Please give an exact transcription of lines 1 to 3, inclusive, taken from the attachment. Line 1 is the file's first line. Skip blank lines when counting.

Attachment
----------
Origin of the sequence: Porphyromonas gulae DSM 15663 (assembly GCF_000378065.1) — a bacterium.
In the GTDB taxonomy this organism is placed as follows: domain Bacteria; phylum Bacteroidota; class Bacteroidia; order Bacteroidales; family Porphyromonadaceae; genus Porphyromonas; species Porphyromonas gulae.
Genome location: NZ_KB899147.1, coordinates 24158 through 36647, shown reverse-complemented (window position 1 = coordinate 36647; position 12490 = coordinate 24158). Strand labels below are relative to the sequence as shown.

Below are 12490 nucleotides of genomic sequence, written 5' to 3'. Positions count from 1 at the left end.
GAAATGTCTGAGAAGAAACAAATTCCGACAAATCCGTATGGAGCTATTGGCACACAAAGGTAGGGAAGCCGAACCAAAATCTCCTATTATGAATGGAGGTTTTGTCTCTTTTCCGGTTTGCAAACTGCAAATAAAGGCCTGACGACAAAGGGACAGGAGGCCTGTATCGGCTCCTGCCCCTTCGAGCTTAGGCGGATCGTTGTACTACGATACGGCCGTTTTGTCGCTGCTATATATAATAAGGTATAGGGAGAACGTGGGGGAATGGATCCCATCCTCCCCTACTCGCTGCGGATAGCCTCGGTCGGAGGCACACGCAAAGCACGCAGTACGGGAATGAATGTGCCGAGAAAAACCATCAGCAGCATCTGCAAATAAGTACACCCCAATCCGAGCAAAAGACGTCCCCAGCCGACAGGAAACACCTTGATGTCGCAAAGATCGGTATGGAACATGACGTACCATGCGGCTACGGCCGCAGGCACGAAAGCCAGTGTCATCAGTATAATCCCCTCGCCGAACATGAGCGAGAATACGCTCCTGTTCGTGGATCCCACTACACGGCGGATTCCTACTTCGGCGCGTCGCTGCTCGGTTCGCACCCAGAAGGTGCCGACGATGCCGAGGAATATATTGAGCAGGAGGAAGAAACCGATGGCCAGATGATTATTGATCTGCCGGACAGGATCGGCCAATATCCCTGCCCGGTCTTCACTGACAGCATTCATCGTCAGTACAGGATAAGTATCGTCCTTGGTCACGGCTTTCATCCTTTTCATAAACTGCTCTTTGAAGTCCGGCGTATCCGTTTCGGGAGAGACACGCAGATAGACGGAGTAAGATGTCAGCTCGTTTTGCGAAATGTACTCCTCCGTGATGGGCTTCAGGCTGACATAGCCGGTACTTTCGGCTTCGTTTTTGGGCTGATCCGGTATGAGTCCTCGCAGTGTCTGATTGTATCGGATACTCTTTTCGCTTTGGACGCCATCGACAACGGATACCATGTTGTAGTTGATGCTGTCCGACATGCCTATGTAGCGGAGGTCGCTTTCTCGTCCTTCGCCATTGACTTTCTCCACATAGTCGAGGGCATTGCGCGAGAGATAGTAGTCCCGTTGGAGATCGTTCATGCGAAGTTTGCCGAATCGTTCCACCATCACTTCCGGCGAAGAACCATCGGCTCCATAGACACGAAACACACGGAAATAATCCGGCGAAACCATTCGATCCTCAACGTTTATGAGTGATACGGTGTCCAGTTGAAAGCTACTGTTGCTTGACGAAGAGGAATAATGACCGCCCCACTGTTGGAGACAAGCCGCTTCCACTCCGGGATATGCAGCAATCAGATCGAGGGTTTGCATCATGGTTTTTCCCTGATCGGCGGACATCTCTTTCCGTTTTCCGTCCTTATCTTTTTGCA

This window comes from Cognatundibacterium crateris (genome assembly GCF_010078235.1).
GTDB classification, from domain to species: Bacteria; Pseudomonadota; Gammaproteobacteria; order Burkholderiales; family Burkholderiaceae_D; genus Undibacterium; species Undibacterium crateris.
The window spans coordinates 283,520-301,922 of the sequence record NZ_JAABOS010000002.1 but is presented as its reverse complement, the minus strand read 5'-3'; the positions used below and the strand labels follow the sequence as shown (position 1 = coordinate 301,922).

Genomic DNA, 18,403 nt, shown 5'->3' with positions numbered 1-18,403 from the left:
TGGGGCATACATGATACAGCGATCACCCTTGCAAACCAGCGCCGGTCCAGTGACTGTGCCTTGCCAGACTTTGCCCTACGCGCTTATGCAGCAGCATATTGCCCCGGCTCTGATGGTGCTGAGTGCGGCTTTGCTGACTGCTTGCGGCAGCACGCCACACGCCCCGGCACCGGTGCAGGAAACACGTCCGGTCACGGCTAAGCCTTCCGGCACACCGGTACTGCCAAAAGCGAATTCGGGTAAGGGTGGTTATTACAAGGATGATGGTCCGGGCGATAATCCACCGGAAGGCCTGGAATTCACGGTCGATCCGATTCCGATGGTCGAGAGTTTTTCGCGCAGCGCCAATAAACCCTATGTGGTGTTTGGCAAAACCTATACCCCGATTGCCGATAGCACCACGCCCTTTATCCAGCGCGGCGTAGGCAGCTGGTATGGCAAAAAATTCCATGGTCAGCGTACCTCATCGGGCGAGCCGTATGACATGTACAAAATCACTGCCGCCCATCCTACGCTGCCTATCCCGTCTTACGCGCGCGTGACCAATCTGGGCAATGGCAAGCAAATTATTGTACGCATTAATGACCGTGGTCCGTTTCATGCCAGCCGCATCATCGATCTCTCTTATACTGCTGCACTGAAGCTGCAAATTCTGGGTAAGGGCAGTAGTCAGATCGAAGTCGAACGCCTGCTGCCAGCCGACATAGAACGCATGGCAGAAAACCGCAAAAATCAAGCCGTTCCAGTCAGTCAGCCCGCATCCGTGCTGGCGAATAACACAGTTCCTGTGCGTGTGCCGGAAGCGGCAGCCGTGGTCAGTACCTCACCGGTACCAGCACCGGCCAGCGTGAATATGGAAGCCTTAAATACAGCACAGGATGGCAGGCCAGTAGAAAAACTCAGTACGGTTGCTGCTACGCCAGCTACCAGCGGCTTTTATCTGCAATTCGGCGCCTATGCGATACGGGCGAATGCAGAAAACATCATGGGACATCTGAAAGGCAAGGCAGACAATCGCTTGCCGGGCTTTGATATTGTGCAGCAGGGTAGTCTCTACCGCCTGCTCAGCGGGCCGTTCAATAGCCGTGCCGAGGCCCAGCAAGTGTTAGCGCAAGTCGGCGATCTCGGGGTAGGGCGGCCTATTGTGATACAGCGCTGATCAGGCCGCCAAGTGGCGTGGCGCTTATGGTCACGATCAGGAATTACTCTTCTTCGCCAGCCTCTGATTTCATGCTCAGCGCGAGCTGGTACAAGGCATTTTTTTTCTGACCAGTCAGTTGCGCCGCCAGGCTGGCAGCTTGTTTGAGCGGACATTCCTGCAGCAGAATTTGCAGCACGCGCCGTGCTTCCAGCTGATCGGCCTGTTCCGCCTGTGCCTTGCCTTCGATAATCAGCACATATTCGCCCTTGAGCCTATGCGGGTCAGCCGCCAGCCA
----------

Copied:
Origin of the sequence: Porphyromonas gulae DSM 15663 (assembly GCF_000378065.1) — a bacterium.
In the GTDB taxonomy this organism is placed as follows: domain Bacteria; phylum Bacteroidota; class Bacteroidia; order Bacteroidales; family Porphyromonadaceae; genus Porphyromonas; species Porphyromonas gulae.
Genome location: NZ_KB899147.1, coordinates 24158 through 36647, shown reverse-complemented (window position 1 = coordinate 36647; position 12490 = coordinate 24158). Strand labels below are relative to the sequence as shown.